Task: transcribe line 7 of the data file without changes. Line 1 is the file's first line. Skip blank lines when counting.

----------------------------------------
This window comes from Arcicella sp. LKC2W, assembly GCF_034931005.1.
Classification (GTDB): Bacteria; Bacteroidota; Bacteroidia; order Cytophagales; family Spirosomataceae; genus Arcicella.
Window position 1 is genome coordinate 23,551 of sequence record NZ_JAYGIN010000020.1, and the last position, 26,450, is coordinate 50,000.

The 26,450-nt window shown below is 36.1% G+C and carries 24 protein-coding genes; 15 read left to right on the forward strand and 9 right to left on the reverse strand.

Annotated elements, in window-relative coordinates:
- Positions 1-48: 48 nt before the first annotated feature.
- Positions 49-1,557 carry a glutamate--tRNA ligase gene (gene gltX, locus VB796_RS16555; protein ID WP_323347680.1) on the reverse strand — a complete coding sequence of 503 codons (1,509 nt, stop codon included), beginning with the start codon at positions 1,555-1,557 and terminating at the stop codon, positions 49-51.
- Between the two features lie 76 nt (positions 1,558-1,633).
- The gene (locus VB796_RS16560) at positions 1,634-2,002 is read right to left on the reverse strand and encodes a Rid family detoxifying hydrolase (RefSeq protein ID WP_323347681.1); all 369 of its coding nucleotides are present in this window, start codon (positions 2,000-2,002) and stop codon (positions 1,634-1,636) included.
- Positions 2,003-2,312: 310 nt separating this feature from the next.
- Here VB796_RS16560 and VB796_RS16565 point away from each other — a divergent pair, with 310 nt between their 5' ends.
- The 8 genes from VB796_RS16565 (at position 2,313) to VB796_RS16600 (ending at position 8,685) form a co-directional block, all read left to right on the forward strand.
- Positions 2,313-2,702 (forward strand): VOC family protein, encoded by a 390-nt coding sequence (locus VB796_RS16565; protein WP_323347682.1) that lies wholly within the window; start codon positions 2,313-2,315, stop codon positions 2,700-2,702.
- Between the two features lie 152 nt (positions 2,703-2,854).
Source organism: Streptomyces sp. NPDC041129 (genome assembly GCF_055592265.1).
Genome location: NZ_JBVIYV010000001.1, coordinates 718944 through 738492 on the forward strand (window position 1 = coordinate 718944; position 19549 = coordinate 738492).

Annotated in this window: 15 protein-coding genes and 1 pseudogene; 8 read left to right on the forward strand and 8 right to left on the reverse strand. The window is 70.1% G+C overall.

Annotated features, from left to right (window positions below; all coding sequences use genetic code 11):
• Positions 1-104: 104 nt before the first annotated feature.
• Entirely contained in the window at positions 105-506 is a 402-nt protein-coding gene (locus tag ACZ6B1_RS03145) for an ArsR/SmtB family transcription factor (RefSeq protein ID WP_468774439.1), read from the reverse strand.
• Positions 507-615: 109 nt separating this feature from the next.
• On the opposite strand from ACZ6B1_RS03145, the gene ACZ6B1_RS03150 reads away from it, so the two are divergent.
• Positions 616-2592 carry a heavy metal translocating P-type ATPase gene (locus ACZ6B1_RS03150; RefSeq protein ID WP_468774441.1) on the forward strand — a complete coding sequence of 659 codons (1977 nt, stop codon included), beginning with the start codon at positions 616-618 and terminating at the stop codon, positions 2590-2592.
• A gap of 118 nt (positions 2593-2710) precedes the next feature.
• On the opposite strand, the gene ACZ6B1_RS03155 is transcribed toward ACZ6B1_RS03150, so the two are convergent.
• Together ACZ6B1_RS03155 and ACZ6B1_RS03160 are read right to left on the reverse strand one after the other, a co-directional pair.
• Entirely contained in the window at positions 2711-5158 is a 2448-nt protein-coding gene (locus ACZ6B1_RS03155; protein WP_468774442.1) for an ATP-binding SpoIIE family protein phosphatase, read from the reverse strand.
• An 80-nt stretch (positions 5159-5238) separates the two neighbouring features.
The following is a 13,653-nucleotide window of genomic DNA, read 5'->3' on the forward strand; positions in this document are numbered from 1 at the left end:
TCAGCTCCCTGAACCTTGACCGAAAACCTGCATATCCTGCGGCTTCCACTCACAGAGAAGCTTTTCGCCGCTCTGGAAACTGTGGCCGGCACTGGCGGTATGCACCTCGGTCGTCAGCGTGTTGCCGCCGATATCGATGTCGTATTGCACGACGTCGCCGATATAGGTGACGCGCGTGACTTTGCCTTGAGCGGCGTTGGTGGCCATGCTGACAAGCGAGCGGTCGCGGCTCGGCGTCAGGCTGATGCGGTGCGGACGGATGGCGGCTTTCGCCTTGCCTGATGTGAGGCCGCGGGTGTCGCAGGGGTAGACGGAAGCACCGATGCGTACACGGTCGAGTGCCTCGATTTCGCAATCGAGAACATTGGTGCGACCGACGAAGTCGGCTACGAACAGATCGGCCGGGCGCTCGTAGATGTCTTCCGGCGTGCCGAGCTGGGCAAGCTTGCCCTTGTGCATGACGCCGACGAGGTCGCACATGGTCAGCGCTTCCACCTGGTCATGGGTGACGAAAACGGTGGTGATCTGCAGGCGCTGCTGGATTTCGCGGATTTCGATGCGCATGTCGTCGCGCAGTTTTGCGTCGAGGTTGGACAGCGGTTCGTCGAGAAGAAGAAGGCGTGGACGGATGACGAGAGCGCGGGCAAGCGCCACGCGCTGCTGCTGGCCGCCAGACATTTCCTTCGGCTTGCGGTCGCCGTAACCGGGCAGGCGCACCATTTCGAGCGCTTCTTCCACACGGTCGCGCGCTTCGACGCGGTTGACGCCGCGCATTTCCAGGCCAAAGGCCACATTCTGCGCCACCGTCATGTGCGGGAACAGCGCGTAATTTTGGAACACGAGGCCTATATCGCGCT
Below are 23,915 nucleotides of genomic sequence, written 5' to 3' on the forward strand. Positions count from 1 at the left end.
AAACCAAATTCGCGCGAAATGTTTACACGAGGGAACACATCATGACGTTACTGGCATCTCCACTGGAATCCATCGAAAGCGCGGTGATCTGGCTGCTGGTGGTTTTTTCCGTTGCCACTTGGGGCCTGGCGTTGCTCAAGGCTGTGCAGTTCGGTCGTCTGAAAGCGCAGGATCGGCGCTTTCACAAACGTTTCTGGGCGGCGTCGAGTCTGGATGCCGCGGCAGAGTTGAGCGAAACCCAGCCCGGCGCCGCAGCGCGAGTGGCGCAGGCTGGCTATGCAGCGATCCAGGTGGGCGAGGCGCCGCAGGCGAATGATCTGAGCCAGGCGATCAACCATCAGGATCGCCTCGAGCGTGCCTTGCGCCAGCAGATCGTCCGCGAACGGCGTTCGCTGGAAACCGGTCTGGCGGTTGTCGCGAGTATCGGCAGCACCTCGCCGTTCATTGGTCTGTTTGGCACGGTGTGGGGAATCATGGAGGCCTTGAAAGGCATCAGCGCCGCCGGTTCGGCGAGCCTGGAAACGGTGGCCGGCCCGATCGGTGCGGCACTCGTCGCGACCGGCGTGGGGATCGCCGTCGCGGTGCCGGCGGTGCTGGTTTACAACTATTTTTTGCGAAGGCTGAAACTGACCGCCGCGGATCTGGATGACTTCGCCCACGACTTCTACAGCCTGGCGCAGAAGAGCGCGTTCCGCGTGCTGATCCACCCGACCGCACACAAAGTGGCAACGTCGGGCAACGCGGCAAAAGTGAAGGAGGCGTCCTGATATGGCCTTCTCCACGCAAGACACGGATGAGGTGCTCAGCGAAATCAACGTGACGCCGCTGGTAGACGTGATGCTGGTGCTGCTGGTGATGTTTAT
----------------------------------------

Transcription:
- Positions 49-1,557 carry a glutamate--tRNA ligase gene (gene gltX, locus VB796_RS16555; protein ID WP_323347680.1) on the reverse strand — a complete coding sequence of 503 codons (1,509 nt, stop codon included), beginning with the start codon at positions 1,555-1,557 and terminating at the stop codon, positions 49-51.